One to four times per day is also a significant increase from other social media sites like Facebook (average of once per day, according to Hootsuite), and Instagram (average of 3-7 times per week). Brands may be used to being able to schedule out content calendars as far as months in advance for platforms like Facebook and Instagram, but on TikTok, trends come and go in days and expire as quickly as a week or two. That said, it’s important to keep a pulse on trends and to find an efficient approach to creating content that doesn’t require months of preparation.
For example, the NFL has been an early adopter of the platform, with over 8.8 million followers and 320+ million likes across all their videos on TikTok. They post often – multiple times per day – and have found a way to repurpose TV/news videos, adding filters to make it feel more authentic to the platform. They also weave in content that takes viewers behind the scenes.
One strategy that has proven effective for successful TikTok content creation is plotting out specific days to create content and then creating in bulk on that content creation day.
Content that has a human element always seems to perform better, and according to TikTok, “what makes TikTok content truly unique is creators addressing the community directly, often looking the audience straight in the eyes.” TikTok also has found that almost half of the best performing ads feature creators telling their stories in authentic, emotionally appealing ways.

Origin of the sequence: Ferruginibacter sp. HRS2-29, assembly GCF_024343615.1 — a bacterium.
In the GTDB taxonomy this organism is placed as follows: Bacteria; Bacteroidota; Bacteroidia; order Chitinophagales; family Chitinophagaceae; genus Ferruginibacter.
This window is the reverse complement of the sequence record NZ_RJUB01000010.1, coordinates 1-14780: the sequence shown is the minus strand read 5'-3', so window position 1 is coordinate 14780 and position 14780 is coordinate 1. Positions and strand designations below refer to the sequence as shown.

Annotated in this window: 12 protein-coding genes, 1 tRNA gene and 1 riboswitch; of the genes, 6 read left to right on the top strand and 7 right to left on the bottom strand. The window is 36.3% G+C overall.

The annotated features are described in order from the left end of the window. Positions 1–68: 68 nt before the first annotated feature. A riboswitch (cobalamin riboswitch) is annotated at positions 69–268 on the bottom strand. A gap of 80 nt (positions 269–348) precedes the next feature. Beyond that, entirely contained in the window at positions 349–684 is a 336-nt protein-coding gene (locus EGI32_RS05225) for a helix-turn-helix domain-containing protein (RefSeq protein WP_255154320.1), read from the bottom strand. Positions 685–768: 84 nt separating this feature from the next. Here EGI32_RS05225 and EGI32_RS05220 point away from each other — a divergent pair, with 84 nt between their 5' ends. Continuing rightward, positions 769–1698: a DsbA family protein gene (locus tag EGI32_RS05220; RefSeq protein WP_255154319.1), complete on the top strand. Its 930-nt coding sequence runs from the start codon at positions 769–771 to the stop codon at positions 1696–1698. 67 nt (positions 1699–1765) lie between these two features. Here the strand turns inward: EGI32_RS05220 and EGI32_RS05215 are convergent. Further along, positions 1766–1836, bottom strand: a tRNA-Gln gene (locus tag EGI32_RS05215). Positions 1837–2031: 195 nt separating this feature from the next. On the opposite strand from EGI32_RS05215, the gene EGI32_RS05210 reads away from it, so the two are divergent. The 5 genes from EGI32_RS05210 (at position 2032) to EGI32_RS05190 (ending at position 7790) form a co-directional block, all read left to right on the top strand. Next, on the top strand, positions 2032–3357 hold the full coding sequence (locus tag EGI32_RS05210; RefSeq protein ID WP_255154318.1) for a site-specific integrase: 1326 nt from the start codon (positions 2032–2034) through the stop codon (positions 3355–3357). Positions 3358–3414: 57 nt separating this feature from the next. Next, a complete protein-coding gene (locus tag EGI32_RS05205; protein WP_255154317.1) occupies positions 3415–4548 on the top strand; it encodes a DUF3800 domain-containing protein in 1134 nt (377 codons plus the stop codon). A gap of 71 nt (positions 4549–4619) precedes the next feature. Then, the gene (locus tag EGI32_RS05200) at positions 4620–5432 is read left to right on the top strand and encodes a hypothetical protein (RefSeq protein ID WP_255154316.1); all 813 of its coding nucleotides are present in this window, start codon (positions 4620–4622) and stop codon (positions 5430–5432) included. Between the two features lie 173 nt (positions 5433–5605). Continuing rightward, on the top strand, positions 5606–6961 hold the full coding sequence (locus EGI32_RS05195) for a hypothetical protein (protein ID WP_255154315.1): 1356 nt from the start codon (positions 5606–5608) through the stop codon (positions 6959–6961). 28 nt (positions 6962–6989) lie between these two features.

When it comes to TikTok for brands, creating content in bulk might mean finding a spokesperson, mascot, or influencer to represent your brand, then scheduling content creation days with that person. Outfit and setting changes can make it appear as though the content was created at different times. Another option is to feature yourself or members of your team as the video’s subject, which might feel intimidating at first, but the results that these types of videos attain tend to speak for themselves.
For instance, Oreo posted this series of TikTok videos featuring the same content creator, then broke that fourth wall when they created a TikTok that shows their social media team addressing the camera.
Here are some examples of how TikTok is being leveraged across different niches and industries:
TikTok for Sports Brands
The Washington Commanders recently announced the team’s first-ever “Commanders Social Media Correspondent,” Katie Feeney, a 19-year-old social media influencer from Maryland. Feeney has been tasked with providing media coverage and content for the team to her nearly 7 million TikTok followers.
Feeney received an all-access pass for her efforts to help cover the Commanders on and off the field, including their training camp and tickets to all games that fall within the 2022 home game season. In addition to views from Feeney’s followers, the Commanders will be able to repurpose the content she’s creating, so fans will be able to access behind-the-scenes content from both pages.
“Influencer marketing and the creator economy are still huge, untapped growth areas for U.S. sports,” says Morning Consultant. Sports brands on TikTok also have a real opportunity to reach their fans on this platform – with TikTok users stating they are “most interested in using social media to stay updated on sports game highlights and game day content.”
Watch as Katie Feeney goes behind the scenes at the Commanders draft party as an example:
TikTok for Finance Brands
PostFinance has become one of the most successful finance brands on TikTok – with a case study on TikTok’s website to boot. Their TikTok campaign to raise awareness towards opening new bank accounts with younger audiences in Switzerland was deemed a total success.
The brand, a subsidiary of the Swiss Postal Service, ran two types of TikTok ads to reach its audience – a TopView ad and an In-Feed ad. TopView ads are popular among TikTok advertisers because of the way they completely take over the screen upon a user opening the app. In-Feed Ads are subtle in comparison and feel more organic to the feed.